One of my worst habits is forgetting to eat when I’m feeling stressed out. Add that to all of my food sensitivities and allergies, and I can fall really easily into the “there’s nothing to eat in the house!” trap, and go out for food or buy carb-heavy snacks at the corner store. I made a spread with easy gluten-free and diabetic friendly snack and meal ideas that I can check out when I’m feeling overwhelmed or stressed out. Having lists with these kinds of foods will help me make better choices for myself and keep my body well.
On a day-to-day basis, the Daily Log of the bujo system helps keep me on track. Using this, I can track everything I need to do in a day in one place. It’s flexible enough for any purpose—from writing down reminders to noting down scheduled activities to brain-dumping whatever’s bugging me, I use the daily log for so many things. I have a key set up in the first page of the journal—stars indicate tasks to prioritize, for instance—and make the next day’s list shortly before bed time. The planner helps me keep track of future stuff, but the daily log is what I use the most, checking in with it several times a day. This thing runs my life, and is partially responsible for any productivity I achieve. It feels really satisfying to check stuff off my list as it gets done.
This one is a prioritization tool, for when I can’t seem to pick out what to work on first. When I’m struggling to keep on track, I use this one: the Eisenhower Decision Matrix, attributed to President Eisenhower. Every task I need to get done is measured on two factors, importance and urgency, and then placed accordingly into one of four quadrants, labelled “Urgent & Important,” “Urgent But Not Important,” “Important But Not Urgent,” and “Not Important & Not Urgent” respectively. I used to use an app on my laptop for this, but now I generally prefer to do it in my notebook, since I don’t always have my laptop with me. I use this one most often on the weekends, when my time is less regimented by external structures (no classes), but I still need to make sure certain things get done. Chores, fun tasks, boring tasks—if it needs to get done, I think about how each of the factors applies to it, and write it in the chart wherever it belongs. This can really help combat overwhelm and give me a place to start, which I sometimes need help with because of my ADHD.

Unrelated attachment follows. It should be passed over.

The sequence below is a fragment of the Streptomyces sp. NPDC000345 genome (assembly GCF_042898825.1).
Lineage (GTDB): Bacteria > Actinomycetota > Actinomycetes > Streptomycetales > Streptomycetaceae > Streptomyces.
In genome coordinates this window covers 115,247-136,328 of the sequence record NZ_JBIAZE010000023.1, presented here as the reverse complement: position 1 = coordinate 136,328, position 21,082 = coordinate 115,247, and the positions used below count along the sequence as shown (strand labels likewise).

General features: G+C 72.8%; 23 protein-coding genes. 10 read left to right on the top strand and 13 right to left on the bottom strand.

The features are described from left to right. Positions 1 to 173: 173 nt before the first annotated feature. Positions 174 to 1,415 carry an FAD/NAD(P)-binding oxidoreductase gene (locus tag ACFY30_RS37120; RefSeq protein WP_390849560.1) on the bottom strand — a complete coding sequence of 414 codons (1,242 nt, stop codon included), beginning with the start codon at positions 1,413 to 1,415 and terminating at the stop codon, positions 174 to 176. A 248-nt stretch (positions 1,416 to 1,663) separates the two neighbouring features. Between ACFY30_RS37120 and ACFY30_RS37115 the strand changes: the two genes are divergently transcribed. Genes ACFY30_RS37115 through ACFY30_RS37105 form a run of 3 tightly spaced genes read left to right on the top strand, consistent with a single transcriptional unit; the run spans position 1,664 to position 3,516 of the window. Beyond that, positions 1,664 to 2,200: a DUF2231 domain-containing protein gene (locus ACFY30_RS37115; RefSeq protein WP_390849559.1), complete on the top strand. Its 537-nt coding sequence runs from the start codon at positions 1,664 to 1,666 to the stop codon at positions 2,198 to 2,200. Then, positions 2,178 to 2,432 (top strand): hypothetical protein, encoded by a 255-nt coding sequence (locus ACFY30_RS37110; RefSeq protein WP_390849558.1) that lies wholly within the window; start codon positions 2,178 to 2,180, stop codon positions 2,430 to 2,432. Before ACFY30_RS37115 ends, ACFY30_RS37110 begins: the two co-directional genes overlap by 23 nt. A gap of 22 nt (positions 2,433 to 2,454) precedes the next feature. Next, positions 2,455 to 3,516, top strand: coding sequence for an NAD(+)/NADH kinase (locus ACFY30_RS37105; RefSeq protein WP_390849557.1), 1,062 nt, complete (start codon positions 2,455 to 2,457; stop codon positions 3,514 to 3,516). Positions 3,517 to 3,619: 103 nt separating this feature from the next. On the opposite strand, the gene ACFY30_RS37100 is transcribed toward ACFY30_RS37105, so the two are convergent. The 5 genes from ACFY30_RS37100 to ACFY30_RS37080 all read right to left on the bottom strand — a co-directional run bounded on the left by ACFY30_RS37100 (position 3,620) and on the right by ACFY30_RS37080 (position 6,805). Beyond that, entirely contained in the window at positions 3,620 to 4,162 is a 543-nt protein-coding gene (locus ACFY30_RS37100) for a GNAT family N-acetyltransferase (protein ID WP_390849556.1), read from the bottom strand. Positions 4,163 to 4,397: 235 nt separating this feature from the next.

And sometimes I just need to scribble. The plus side of a notebook is that I always have the option to just draw some doodles, practice my hand-lettering, and make a fun and inspiring message for myself. I can write poetry, journal, vent—whatever I want. It’s my notebook, and it becomes a record of my life as I fill it up with notes, lists, pictures, and so on. This quote is to remind me that I’m where I need to be, and that taking longer to complete my degree doesn’t mean anything about my worth. This June will be the 10th anniversary of my high school graduation, and I’m battling self esteem issues over how long it’s taking to get my bachelor’s degree. This quote says taking lomger is okay, that taking longer means I’m more ready and mature and experienced than I might otberwise be, and that may help me succeed in grad school.
So, there you have it: my BuJo + Planner system for staying on top of the things I need to do to succeed at school, managing my physical and mental health, and planning my future. The follow-up post next month will cover the schoolwork-specific binder system I started using last January and talk about how it’s helped me stay on top of things and pull in all A’s and B’s in the last 3 terms. In the meantime, I’d love to hear about how you stay organized—leave a comment and let me know!